ma8b02335_si_001.pdf (1.97 MB)
Download file

One-Pot Multicomponent Tandem Reactions and Polymerizations for Step-Economic Synthesis of Structure-Controlled Pyrimidine Derivatives and Poly(pyrimidine)s

Download (1.97 MB)
journal contribution
posted on 26.11.2018, 12:49 by Wen Tian, Rongrong Hu, Ben Zhong Tang
The development of new polymerization methodologies for the construction of π-conjugated polymers with unique electronic and photophysical properties is of great importance. Multicomponent tandem polymerizations (MCTPs), featured with high synthetic efficiency and convenience, have proved their potential in the synthesis of polymers with π-conjugated structures. Herein, a new multicomponent tandem reaction of alkyne, guanidine hydrochloride, DMSO, and O2 was reported through the combination of four sequential Glaser coupling–nucleophilic addition–heterocyclization–oxidation reactions in a one-pot procedure. The corresponding MCTP of diyne, guanidine hydrochloride, DMSO, and O2 was also developed in the presence of CuCl, N,N,N′,N′-tetramethyl­ethylenediamine, and Cs2CO3 to afford conjugated poly­(pyrimidine) with well-defined structure, high yield of 87%, and high molecular weight of 25300 g/mol. A mechanistic study of the reaction and a kinetic study of the polymerization were conducted, enabling facile modulation of polymer mainchain structure from rigid conjugated backbone to flexible nonconjugated backbone by simply tuning the atmosphere of the MCTP from air to nitrogen. The poly­(pyrimidine)­s enjoy outstanding thermal stability and good solubility, whose hydrophobicity and photophysical property are influenced by their subtle structural difference. This MCTP directly converts monomers with simple structure to complex heterocycle-containing products in a step-economic manner and constructs new functional substituted pyrimidine rings embedded in the polymer main chain, providing a compact approach for the efficient and convenient synthesis of structurally controllable poly­(heterocycle)­s and the construction of polymer materials with potential high-tech applications.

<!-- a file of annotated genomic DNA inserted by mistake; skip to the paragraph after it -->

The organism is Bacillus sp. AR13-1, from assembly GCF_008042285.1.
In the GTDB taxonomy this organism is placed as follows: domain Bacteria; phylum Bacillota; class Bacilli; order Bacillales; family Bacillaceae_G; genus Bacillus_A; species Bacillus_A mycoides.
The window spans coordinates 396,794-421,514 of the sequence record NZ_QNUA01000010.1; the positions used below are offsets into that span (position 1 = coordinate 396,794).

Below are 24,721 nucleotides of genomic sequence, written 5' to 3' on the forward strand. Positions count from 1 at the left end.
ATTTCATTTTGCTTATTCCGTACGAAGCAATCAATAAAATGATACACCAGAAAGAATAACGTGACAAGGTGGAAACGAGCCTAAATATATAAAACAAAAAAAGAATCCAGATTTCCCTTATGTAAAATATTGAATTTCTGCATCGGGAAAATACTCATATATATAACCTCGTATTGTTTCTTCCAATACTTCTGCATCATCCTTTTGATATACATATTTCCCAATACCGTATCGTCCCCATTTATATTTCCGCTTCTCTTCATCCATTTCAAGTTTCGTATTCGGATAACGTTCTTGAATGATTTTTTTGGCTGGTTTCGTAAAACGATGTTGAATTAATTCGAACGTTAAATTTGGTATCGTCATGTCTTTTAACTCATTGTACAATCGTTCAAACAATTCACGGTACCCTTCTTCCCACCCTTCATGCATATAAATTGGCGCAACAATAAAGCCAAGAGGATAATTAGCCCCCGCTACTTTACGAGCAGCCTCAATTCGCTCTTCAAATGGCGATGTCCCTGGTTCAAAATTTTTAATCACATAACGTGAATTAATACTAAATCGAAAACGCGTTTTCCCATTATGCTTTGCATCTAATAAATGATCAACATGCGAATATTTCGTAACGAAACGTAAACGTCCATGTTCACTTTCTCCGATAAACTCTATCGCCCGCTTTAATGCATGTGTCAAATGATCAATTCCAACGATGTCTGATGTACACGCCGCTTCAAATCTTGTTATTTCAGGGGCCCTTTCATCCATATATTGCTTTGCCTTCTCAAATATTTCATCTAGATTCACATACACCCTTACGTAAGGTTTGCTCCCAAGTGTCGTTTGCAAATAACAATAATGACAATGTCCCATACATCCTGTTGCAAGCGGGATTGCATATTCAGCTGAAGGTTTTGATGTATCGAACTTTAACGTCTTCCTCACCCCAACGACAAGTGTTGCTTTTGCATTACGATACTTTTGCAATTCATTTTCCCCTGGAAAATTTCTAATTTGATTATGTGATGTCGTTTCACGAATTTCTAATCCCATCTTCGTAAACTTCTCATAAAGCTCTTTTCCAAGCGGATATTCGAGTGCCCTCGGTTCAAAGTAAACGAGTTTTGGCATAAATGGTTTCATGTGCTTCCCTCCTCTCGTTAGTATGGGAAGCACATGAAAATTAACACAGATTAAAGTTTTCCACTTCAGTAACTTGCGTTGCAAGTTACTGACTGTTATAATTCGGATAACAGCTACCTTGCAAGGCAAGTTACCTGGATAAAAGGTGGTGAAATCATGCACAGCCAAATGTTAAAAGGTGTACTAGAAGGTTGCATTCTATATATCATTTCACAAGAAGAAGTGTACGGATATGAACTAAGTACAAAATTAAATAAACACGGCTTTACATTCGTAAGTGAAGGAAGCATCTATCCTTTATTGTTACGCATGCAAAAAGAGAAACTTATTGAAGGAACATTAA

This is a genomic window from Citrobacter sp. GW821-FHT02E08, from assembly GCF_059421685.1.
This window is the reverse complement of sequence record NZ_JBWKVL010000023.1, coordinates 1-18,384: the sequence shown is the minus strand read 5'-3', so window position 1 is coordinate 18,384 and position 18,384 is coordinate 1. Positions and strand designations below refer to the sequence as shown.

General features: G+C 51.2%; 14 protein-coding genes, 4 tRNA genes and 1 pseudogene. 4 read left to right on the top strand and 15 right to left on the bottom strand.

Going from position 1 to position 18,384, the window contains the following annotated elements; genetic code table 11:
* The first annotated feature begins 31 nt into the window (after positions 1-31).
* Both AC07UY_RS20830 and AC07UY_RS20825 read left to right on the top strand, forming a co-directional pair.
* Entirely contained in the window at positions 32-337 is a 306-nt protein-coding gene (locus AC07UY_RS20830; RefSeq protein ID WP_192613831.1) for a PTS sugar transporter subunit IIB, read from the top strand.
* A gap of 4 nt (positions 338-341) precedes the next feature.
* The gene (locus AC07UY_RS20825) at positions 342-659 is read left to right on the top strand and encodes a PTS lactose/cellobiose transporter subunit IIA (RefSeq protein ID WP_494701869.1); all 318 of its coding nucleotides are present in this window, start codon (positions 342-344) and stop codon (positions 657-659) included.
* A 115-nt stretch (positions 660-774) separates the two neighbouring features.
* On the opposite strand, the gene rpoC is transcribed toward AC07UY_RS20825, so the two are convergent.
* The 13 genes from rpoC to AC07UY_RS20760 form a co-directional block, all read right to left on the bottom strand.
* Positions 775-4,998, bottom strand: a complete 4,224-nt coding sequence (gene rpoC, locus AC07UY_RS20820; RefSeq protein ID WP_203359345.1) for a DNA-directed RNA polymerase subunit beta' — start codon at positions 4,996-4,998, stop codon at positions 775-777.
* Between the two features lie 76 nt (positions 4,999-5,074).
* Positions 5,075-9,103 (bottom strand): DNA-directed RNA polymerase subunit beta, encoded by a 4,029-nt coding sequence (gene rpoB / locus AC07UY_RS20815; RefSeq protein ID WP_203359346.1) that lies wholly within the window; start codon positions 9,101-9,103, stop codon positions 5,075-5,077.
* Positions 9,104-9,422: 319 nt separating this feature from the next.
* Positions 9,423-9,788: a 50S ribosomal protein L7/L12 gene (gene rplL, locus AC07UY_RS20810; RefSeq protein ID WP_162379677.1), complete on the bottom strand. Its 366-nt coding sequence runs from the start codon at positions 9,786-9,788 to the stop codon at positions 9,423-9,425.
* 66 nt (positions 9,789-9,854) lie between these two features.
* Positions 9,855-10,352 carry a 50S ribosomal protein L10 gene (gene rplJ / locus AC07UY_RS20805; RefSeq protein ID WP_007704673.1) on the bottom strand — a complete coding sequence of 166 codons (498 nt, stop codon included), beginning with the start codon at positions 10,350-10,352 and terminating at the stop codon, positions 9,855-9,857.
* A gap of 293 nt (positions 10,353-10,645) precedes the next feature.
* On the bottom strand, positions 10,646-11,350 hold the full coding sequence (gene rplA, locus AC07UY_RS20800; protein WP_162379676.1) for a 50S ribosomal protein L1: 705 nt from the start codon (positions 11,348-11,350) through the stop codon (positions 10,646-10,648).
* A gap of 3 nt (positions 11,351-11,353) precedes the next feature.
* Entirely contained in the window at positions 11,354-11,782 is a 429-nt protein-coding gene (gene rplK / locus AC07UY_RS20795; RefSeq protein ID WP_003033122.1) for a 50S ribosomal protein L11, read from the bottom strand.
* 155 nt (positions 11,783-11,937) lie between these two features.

History